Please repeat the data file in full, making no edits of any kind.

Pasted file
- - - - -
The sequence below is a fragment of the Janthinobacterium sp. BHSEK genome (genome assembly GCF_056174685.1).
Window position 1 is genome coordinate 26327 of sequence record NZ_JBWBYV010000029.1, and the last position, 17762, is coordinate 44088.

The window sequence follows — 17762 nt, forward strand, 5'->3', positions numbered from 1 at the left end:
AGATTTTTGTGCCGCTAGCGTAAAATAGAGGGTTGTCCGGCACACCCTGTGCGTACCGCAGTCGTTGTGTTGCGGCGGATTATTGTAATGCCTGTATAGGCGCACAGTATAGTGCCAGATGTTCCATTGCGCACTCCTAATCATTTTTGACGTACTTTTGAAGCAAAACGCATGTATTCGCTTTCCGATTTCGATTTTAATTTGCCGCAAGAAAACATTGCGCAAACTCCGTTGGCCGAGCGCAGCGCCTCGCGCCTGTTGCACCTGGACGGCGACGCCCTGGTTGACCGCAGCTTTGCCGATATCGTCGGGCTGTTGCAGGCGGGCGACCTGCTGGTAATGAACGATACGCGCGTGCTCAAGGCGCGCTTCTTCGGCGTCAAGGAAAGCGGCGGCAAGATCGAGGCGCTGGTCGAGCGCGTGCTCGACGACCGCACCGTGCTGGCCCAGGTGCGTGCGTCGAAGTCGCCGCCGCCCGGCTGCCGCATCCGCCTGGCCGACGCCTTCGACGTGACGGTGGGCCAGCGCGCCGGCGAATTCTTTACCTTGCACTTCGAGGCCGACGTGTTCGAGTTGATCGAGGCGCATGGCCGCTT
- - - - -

The sequence below is a fragment of the Janthinobacterium sp. BHSEK genome (genome assembly GCF_056174685.1).
Window position 1 is genome coordinate 26327 of sequence record NZ_JBWBYV010000029.1, and the last position, 17762, is coordinate 44088.

The window sequence follows — 17762 nt, forward strand, 5'->3', positions numbered from 1 at the left end:
AGATTTTTGTGCCGCTAGCGTAAAATAGAGGGTTGTCCGGCACACCCTGTGCGTACCGCAGTCGTTGTGTTGCGGCGGATTATTGTAATGCCTGTATAGGCGCACAGTATAGTGCCAGATGTTCCATTGCGCACTCCTAATCATTTTTGACGTACTTTTGAAGCAAAACGCATGTATTCGCTTTCCGATTTCGATTTTAATTTGCCGCAAGAAAACATTGCGCAAACTCCGTTGGCCGAGCGCAGCGCCTCGCGCCTGTTGCACCTGGACGGCGACGCCCTGGTTGACCGCAGCTTTGCCGATATCGTCGGGCTGTTGCAGGCGGGCGACCTGCTGGTAATGAACGATACGCGCGTGCTCAAGGCGCGCTTCTTCGGCGTCAAGGAAAGCGGCGGCAAGATCGAGGCGCTGGTCGAGCGCGTGCTCGACGACCGCACCGTGCTGGCCCAGGTGCGTGCGTCGAAGTCGCCGCCGCCCGGCTGCCGCATCCGCCTGGCCGACGCCTTCGACGTGACGGTGGGCCAGCGCGCCGGCGAATTCTTTACCTTGCACTTCGAGGCCGACGTGTTCGAGTTGATCGAGGCGCATGGCCGCTT